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Gold Is Money: It’s Elemental!

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Gold is money. That’s one of the main reasons you want to own gold.

Gold possesses all of the characteristics of money Aristotle listed 2,000 years ago. The philosopher said sound money must be durable, portable, divisible, and have intrinsic value. You can check off all four of these characteristics for gold. You can also add a fifth characteristic to Aristotle’s list. Sound money cannot be easily manipulated by central bankers – i.e. created out of thin air. That’s why the yellow metal has held its value over time while fiat currencies have fallen in value.

But a chemistry professor at University College London said there is an even more elemental reason gold is money.

Gold is boring. Chemically speaking that is.

In a 2013 BBC article, Andrea Sella argued that its chemical makeup makes gold the perfect element to function as money.  It is stable. It doesn’t react with other elements. It doesn’t break down over time.

In fact, gold was chemically destined to be money.

Sella points out that you can eliminate large swaths of the periodic table right off the bat. Take the gases for instance.

 A gas is never going to be much good as a currency. It isn’t really going to be practical to carry around little phials of gas is it? And then there’s the fact that they are colorless. How on earth would you know what it is?”

Then you have the room temperature liquids – mercury and bromine. They will poison you. You can mark a number of other elements off the list for the same reason. You can’t have money that kills you.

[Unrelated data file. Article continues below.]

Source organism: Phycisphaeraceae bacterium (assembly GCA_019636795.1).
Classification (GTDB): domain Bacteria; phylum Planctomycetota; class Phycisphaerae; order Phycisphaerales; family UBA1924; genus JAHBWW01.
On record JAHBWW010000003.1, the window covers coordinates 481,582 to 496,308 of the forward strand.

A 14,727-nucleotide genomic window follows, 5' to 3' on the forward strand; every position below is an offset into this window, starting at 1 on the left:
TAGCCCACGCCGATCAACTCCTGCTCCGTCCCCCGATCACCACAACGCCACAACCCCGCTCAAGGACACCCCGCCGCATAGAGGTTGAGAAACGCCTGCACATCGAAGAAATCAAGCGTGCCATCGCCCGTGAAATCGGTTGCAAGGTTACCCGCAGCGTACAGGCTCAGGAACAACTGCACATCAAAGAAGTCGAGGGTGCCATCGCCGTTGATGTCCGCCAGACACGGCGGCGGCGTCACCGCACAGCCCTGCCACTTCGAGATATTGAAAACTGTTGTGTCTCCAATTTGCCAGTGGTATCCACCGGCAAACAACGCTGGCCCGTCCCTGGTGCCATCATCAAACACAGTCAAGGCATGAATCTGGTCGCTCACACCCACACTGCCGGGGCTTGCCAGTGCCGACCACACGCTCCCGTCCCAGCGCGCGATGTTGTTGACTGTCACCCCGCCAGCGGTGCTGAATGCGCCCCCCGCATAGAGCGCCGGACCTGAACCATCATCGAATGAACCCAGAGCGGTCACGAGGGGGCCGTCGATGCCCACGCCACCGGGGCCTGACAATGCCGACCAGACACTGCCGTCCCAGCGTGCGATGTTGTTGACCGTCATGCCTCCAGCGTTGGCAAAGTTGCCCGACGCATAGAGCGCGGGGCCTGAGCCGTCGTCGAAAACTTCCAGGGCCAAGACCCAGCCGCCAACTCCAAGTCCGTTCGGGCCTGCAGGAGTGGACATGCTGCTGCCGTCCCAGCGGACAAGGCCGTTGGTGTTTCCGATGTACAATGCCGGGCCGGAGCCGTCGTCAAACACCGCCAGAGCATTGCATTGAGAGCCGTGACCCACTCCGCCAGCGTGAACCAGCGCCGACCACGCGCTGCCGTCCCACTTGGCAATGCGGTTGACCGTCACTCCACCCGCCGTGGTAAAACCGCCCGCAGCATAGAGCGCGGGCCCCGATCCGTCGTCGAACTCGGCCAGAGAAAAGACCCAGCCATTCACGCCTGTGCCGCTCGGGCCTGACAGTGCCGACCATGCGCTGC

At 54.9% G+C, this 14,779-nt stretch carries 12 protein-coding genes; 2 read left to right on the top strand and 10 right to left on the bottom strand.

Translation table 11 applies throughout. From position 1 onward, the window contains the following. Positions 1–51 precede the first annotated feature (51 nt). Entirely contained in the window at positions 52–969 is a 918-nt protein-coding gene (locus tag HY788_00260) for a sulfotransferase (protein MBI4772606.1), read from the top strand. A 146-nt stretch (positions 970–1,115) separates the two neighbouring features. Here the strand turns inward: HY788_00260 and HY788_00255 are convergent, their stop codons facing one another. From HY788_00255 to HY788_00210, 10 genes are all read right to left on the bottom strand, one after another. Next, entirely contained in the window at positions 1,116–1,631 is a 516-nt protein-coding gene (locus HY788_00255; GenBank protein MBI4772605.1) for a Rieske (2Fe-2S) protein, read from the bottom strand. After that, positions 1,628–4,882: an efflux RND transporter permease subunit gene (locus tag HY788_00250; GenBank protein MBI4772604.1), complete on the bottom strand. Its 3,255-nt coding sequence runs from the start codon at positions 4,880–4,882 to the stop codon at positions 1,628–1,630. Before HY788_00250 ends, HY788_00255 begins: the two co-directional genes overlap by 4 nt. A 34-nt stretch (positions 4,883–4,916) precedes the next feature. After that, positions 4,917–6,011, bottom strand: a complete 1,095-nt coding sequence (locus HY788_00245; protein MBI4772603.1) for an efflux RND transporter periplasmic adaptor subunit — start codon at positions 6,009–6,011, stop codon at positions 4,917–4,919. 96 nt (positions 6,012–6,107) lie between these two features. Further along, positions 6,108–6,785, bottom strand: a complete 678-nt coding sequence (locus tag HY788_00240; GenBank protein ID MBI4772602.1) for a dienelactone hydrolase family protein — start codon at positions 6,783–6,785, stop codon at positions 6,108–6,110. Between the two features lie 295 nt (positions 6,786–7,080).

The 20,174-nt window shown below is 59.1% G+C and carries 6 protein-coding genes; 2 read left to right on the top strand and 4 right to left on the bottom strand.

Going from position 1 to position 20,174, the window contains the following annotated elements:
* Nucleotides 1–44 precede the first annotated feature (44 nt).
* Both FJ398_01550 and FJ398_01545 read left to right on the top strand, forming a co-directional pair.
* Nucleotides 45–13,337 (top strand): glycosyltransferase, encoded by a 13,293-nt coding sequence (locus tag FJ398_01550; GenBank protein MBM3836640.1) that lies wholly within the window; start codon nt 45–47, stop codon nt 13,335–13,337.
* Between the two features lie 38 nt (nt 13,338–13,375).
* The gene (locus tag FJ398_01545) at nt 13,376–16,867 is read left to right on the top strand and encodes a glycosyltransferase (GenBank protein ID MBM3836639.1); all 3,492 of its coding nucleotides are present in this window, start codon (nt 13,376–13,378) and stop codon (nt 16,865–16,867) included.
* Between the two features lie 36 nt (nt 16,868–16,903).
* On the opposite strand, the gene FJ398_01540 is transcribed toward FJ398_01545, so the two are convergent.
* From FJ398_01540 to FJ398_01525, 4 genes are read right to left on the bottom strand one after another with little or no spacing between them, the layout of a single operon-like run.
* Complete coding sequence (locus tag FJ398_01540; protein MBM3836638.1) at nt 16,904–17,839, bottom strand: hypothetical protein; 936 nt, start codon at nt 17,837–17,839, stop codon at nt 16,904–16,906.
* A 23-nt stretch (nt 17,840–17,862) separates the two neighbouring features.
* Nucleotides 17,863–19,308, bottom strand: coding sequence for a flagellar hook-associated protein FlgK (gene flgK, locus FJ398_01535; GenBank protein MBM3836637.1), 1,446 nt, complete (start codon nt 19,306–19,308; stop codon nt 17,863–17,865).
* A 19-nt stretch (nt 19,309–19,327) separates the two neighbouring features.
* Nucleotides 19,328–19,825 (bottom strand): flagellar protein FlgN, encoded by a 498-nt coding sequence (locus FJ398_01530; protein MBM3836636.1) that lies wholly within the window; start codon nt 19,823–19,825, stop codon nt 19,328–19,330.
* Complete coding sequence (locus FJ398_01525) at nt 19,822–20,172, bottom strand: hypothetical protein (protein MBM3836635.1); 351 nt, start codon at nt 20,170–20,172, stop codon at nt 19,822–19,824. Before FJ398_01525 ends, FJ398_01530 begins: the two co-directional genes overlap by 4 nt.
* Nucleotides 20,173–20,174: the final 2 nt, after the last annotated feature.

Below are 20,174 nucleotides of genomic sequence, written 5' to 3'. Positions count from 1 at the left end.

Moving on, we can rule out the alkaline metals on the left side of the periodic table. They are too reactive.

Many people will remember from school dropping sodium or potassium into a dish of water. It fizzes around and goes pop – an explosive currency just isn’t a good idea.”

And of course, we have a whole swath of radioactive elements. Those are out as well.

There does exist a category known as the rare-earth metals. These are misnamed because many of them are actually more common than gold. They are also difficult to distinguish from each other.

This leaves us with the “transition” and “post-transition” metals. These include  iron, aluminium, copper, lead, silver, and gold. But most of these have problems of their own. It takes extreme temperatures to smelt titanium and zirconium. Iron is too plentiful. Aluminum is too flimsy for coinage. Copper and many of the other metals in this category tend to corrode. As Sella points out, “A self debasing currency is clearly not a good idea.”

So, out of 118 elements, we have whittled the list down to just eight candidates to serve as money —  the so-called noble metals: platinum, palladium, rhodium, iridium, osmium, ruthenium, gold, and silver. They are all very stable and quite rare. In fact, most of the metals on this list are too rare.

When all is said and done, we’re left with silver and gold — the metals most commonly used as money.

Of the two, gold gets the slight advantage, as Frank Holmes explains in a Forbes article.

What gives gold the edge over silver, however, is—once again—its chemical inertness. Unlike its white cousin, gold doesn’t tarnish. It’s nonreactive to air and water. Add to this its softness, and it easily emerges as the perfect currency. Ancient peoples recognized this, and I don’t think anyone now would have any problem coming to the same conclusion either.”

Sella offers one more reason humans have valued gold for millennia.

Gold is unbelievably beautiful.”

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